It was my father, the writer and sports journalist Ralph L Finn, who gave me the love I have of poetry. I am dedicating this post to some of his – and my – favourite poems.
Crossing the bar – Alfred Lord Tennyson
Sunset and evening star, And one clear call for me! And may there be no moaning of the bar, When I put out to sea,
But such a tide as moving seems asleep, Too full for sound and foam, When that which drew from out the boundless deep Turns again home.
Twilight and evening bell, And after that the dark! And may there be no sadness of farewell, When I embark;
For tho’ from out our bourne of Time and Place The flood may bear me far, I hope to see my Pilot face to face When I have crost the bar.
The next two are favourite poems by Christina Rossetti.
When I am dead, my dearest
When I am dead my dearest
Sing no sad songs for me;
Plant thou no roses at my head,
Nor shady cypress tree:
Be the green grass above me
With showers and dewdrops wet;
And if thou wilt, remember
And if thou wilt, forget
I shall not see the shadows,
I shall not feel the rain;
I shall not hear the nightingale
Sing on, as if in pain:
And dreaming through the twilight
That doth not rise nor set
Haply I may remember
And haply may forget.
Remember me when I am gone away
Gone far away into the silent land;
When you can more hold me by the hand,
Nor I half turn to go yet turning stay
Remember me when no more day by day
You tell me of our future that you planned:
Only remember me; you understand
It will be late to counsel then or pray.
Yet if you should forget me for a while
And afterwards remember, do not grieve:
For if the darkness and corruption leave
A vestige of the thoughts that once I had,
Better by far you should forget and smile
Than that you should remember and be sad.
I read this next poem – another one of his favourites – at my father’s funeral.
Sea Fever – John Masefield
I must go down to the seas again, to the lonely sea and the sky, And all I ask is a tall ship and a star to steer her by, And the wheel’s kick and the wind’s song and the white sail’s shaking, And a grey mist on the sea’s face, and a grey dawn breaking.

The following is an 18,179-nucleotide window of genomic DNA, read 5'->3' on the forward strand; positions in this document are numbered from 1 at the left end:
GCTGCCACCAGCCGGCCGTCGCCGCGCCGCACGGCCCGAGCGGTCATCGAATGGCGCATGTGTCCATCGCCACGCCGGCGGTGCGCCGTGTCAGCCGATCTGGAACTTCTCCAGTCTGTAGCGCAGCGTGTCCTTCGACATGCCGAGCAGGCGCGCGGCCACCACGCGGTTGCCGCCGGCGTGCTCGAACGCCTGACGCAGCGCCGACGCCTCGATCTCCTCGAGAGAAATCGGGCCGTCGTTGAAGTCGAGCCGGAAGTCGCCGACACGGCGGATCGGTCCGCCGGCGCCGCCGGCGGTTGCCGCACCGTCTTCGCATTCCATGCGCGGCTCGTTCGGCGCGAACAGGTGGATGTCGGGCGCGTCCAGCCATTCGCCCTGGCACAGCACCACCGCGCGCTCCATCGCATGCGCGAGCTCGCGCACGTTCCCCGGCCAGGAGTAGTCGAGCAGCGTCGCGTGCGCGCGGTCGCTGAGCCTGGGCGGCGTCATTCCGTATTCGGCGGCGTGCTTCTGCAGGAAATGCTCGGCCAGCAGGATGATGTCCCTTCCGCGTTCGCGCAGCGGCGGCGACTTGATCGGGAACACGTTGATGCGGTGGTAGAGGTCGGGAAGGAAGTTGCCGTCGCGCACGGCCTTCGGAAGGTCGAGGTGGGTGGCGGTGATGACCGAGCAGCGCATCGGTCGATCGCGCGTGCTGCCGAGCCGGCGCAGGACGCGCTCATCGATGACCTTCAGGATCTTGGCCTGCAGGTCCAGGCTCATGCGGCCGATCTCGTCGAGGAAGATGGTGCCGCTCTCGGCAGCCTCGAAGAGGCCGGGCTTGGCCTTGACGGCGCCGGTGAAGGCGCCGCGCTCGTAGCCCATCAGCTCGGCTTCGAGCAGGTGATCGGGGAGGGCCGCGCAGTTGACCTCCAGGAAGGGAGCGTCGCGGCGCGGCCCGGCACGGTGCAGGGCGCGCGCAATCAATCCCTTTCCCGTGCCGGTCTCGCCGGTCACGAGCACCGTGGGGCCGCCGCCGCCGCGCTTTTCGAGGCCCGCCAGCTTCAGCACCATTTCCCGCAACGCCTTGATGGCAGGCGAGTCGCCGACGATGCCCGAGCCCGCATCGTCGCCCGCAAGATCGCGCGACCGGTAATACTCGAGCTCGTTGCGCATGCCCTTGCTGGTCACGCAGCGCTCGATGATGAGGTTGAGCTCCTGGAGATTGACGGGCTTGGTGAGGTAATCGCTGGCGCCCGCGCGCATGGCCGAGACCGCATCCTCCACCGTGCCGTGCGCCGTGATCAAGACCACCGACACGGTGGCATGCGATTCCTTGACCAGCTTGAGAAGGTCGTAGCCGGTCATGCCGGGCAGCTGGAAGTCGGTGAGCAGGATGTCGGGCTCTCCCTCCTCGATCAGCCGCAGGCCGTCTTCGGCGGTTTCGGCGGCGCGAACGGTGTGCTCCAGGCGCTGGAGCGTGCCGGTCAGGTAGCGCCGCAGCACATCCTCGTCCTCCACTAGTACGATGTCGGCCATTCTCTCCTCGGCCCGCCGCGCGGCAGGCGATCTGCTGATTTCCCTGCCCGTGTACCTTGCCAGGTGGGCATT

I must go down to the seas again, for the call of the running tide Is a wild call and a clear call that may not be denied; And all I ask is a windy day with the white clouds flying, And the flung spray and the blown spume, and the sea-gulls crying.
I must go down to the seas again, to the vagrant gypsy life, To the gull’s way and the whale’s way, where the wind’s like a whetted knife; And all I ask is a merry yarn from a laughing fellow-rover, And quiet sleep and a sweet dream when the long trick’s over.
This next one, by Charles Kingsley, was another favourite of his.
Be good, sweet maid, and let who can be clever,
Do noble deeds, not dream them, all day long;
And so make life, death and that vast forever,
One grand sweet song.
It was my father who introduced me to the poems of Robert Louis Stevenson:
Under the wide and starry sky
Dig the grave and let me lie:
Glad did I live and gladly die,
And I laid me down with a will.
This be the verse you ‘grave for me:
Home he lies where he long’d to be;
Home is the sailor, home from the sea,
And the hunter home from the hill.
Finally, just to show that it’s not all doom and gloom, here’s another Robert Louis Stevenson poem. My father used to recite this one to me when I was little. And I in turn, read it to my own children. There is a lovely song by Alison Krauss, “A hundred miles or more” which evokes this poem.
Where go the boats?
Dark brown is the river. Golden is the sand. It flows along for ever, With trees on either hand.
Green leaves a-floating, Castles of the foam, Boats of mine a-boating— Where will all come home?
On goes the river And out past the mill, Away down the valley, Away down the hill.
Away down the river, A hundred miles or more, Other little children Shall bring my boats ashore.
Robert Louis Stevenson
A last apt word from one of my father’s favourite quotations:
For when the One Great Scorer comes to write against your name, He marks – not that you Won or Lost but How You Played the Game. (Grantland Rice)